Famous Glaswegians (and those who became famous in Glasgow)
|Bell, Henry||[Born: April 7, 1767, Torphichen - Died: November 14, 1830, Helensburgh]|
Henry Bell achieved fame by having the paddle steamer PS Comet built and in 1812 beginning a passenger steamboat service on the River Clyde between Glasgow and Greenock, the first commercially successful service in Europe.
Born in Torphichen, Linlithgowshire, Scotland, after school he spent 3 years learning to be a stone-mason, then was apprenticed to his uncle, a mill-wright. After this he went to Borrowstounness (Bo'ness) to learn ship modelling, then was employed in engineering mechanics in Glasgow, then went to London, where he worked and studied under the Scottish engineer John Rennie. In 1790 he returned to Glasgow to work as a carpenter, his mind "a chaos of extraordinary projects" nearly all of which were never completed.
He became interested in steam propelled boats, and corresponded with Robert Fulton. In 1800 and 1803 Bell tried to get the British Admiralty to support experiments, but they declined his proposals. He was apparently often on board William Symington's boats, intruded himself among the patternmakers and constructors of Symington's steamboat machinery in the Carron Ironworks, and repeatedly examinined the Charlotte Dundas after it was laid up in a backwater of the canal. In 1808 Bell and his wife moved to Helensburgh on the Firth of Clyde where they bought the public baths and hotel. She became superintendent of the public baths while he continued with his favourite project. He would have learned of Fulton's successful introduction of a steamboat service at New York in 1807.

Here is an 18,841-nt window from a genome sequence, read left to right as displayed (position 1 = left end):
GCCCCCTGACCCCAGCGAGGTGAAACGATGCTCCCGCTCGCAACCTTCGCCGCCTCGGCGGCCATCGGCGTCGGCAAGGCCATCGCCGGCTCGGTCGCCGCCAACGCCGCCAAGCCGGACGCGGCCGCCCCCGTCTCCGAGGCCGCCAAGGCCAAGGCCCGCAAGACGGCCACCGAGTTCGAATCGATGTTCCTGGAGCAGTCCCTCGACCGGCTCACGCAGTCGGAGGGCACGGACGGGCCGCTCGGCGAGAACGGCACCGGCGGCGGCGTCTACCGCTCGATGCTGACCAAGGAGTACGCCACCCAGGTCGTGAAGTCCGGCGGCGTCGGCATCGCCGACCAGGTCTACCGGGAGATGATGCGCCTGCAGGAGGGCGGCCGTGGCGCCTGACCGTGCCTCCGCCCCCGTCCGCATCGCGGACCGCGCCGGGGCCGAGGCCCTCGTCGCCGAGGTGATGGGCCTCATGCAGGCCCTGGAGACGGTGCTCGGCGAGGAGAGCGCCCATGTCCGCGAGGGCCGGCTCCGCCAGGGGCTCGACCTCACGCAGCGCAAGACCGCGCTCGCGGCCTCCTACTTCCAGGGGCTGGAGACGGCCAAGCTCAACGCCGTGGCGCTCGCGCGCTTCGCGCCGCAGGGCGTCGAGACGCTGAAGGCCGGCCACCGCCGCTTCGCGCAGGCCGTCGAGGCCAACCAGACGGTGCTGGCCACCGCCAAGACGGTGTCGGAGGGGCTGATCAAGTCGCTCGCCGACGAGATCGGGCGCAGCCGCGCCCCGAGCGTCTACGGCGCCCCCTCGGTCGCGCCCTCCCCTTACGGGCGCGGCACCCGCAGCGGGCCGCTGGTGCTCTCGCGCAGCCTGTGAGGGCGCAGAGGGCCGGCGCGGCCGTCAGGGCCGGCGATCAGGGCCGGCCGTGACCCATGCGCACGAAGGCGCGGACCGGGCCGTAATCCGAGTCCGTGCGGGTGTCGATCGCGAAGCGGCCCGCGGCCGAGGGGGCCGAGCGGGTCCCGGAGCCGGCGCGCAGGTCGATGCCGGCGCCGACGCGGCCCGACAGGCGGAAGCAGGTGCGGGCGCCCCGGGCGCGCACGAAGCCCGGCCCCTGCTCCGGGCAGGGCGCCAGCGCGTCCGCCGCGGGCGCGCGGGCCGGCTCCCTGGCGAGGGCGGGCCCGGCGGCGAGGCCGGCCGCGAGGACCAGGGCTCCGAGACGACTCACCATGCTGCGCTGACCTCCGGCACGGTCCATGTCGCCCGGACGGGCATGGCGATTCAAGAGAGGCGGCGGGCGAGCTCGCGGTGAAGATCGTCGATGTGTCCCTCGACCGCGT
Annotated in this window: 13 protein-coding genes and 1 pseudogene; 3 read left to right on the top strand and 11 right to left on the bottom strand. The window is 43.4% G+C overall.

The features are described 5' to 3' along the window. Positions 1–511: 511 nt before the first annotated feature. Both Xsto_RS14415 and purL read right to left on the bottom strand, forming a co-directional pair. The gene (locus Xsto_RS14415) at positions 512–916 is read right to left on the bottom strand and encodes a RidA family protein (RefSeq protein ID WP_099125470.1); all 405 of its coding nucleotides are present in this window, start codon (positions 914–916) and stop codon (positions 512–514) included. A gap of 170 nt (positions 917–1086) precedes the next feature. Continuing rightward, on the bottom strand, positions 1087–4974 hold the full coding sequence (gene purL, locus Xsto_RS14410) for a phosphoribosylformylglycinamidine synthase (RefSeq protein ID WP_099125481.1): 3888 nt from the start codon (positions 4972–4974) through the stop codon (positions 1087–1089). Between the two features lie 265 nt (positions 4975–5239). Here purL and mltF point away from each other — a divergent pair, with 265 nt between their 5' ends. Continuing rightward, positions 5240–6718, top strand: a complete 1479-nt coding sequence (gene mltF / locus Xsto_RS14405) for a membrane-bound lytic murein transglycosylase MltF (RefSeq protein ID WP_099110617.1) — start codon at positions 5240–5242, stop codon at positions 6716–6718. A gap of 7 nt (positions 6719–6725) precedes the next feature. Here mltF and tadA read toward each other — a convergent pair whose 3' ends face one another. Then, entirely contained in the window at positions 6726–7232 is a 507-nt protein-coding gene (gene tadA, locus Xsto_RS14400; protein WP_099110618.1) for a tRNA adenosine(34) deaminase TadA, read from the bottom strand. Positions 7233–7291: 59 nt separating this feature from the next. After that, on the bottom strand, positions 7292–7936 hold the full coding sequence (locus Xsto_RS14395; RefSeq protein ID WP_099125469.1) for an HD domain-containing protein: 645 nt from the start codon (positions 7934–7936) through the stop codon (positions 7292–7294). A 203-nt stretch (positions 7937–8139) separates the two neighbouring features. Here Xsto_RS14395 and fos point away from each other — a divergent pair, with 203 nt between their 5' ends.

In 1811 Bell got John Wood, shipbuilder in Port Glasgow, to agree to build a paddle steamer, and in 1812 the Comet began a passenger steamboat service on the River Clyde between Glasgow, Greenock and Helensburgh. This inspired a host of competitors. Bell briefly took the Comet on the Firth of Forth, then had the Comet lengthened and re-engined and from September 1819 ran a service to Oban and Fort William, but in 1820 the Comet was shipwrecked near Oban. Although he built a second "Comet" this was not a success. Bell, not good at managing his finances, became poor and in 1830 he died in Helensburgh at the age of 63.